The Belgium Diaries: V

Part V: Amsterdam!

I have to admit, I was a little cool on Amsterdam, and this city did not figure in my initial plans. You see, I am of the opinion that one should visit one country at a time and take some time doing so, in order that one enjoys the country one visits. Thus, my original schedule was to do Belgium in its entirety, spending nights in the cities of Antwerp and Ghent. However, when MS told me that she’d be visiting Amsterdam and that I should go as well, I was intrigued. GM, who had been there some time ago, also voted for Amsterdam and I decided to alter my plans so that I could do the cities that I wanted as well as Amsterdam — and what a good decision that was!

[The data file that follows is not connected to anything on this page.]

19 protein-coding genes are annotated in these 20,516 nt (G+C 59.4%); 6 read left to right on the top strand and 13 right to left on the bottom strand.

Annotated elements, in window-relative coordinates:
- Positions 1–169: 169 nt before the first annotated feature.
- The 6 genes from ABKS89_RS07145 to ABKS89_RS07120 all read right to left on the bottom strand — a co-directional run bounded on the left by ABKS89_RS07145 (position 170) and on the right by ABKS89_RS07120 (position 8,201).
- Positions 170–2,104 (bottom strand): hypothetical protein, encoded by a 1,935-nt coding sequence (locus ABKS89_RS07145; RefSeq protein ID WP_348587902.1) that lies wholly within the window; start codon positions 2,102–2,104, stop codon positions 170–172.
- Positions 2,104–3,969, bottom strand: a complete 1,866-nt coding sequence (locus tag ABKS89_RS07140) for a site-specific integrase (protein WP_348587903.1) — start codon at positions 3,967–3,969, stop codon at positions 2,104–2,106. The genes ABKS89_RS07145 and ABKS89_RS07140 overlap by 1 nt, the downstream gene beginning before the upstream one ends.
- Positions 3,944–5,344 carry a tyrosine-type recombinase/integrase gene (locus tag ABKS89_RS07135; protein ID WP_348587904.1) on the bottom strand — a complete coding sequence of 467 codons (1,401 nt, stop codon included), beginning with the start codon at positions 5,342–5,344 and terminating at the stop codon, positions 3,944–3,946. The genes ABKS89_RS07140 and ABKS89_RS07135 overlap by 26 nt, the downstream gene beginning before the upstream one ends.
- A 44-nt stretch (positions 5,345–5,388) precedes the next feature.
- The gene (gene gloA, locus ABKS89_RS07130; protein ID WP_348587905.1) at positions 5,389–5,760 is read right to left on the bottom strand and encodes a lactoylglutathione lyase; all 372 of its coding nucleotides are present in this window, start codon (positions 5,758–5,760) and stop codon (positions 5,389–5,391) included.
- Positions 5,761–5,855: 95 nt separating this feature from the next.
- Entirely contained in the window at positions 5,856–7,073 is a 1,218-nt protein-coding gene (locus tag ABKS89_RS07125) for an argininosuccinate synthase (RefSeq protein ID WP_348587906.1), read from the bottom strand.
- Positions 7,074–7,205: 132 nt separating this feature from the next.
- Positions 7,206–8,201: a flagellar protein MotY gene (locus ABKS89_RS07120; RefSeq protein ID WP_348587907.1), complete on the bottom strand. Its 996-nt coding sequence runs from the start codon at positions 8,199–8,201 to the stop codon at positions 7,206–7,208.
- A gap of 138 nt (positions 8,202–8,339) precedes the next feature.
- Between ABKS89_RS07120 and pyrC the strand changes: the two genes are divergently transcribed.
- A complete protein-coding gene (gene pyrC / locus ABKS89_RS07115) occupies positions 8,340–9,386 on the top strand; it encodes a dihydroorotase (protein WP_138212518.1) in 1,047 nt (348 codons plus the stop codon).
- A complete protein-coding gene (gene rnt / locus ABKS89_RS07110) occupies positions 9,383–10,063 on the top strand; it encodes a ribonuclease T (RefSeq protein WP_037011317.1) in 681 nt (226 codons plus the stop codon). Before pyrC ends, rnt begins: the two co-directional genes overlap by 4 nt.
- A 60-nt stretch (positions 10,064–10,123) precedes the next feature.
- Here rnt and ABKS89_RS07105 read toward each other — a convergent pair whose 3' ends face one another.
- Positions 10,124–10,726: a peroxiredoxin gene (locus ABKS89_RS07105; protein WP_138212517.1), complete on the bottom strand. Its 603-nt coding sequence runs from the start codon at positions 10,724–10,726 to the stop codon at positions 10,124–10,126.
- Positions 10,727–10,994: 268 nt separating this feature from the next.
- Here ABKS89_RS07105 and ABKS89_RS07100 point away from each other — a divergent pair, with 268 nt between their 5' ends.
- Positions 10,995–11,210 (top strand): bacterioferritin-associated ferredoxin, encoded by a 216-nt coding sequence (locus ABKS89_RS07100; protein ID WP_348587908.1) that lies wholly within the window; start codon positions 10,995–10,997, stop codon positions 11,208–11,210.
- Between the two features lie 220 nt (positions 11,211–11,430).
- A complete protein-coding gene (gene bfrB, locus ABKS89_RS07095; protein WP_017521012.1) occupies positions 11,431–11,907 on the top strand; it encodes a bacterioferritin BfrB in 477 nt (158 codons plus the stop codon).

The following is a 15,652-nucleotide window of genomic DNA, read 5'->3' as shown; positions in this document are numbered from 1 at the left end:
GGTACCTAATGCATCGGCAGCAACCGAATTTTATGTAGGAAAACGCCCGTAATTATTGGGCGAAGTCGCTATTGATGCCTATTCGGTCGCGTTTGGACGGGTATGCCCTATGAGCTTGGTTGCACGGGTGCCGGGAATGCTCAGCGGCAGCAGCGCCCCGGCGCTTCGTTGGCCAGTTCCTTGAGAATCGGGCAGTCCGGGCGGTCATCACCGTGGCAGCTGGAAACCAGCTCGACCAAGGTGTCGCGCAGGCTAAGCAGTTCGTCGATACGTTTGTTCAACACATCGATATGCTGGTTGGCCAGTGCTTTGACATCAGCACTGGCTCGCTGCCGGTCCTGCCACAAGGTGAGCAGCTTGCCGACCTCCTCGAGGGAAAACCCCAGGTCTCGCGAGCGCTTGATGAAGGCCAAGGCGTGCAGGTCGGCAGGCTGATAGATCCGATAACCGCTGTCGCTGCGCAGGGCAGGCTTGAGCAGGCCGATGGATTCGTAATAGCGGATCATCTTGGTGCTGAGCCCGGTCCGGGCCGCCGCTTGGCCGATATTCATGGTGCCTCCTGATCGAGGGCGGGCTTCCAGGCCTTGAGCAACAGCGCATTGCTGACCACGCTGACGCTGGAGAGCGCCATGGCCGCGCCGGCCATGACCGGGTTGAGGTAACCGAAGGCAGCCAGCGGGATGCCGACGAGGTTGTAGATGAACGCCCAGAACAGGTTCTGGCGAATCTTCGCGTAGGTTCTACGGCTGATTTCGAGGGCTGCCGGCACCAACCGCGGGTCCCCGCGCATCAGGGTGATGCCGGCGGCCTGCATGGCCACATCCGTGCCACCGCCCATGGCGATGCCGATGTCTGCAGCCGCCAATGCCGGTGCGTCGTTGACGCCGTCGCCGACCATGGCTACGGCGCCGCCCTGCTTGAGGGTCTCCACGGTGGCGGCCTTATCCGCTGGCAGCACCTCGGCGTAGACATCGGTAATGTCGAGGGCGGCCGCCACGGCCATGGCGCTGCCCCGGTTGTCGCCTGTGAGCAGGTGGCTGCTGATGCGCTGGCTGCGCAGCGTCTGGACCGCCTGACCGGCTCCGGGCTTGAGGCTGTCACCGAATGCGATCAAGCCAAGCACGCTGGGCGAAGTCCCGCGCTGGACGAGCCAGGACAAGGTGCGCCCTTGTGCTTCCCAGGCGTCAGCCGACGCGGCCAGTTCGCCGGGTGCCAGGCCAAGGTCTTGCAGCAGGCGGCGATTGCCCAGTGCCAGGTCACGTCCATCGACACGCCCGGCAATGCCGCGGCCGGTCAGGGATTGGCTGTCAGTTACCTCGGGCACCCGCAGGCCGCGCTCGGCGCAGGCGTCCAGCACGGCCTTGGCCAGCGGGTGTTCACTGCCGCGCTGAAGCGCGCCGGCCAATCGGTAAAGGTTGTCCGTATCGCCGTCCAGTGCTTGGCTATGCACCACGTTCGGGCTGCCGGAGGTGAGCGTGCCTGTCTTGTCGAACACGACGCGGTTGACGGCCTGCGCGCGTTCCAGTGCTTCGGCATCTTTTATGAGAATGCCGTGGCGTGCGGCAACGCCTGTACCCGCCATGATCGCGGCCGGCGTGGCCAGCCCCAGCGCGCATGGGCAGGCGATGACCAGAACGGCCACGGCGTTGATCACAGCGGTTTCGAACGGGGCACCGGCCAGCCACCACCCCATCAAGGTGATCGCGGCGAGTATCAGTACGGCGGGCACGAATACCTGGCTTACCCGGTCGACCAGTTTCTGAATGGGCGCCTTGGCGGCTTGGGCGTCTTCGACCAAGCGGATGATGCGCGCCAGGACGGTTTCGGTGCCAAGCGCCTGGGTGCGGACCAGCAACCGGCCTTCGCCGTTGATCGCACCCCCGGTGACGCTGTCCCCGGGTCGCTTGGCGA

We arrived late evening after the conference, and were immediately conned by a Turkish taxi driver, who charged us 20 euros for 2 kms — no meter or anything; it felt like I was in Chennai! In any case, we walked in to our smallish hotel, where the stairs were pretty much at 90 degrees and could accommodate one thin person at a time! I later learnt that this was not a condition peculiar only to our hotel, and the entire city of Amsterdam was built this way — small entryways with deep housing, apparently to reduce the cost of the house, where the price was a function of the amount of frontage involved. One of the most radical examples I encountered later (thanks to Rick Steves’ book) features in the photographs. Almost all of the buildings have a rod sticking out from the top, perpendicular to the building, so that furniture may be pulled up into the houses through the spacious windows, thereby avoiding the problem of the narrow stairways! Once inside, however, the hotel was spacious and neatly laid out, and the manager was extremely helpful with the stuff to see.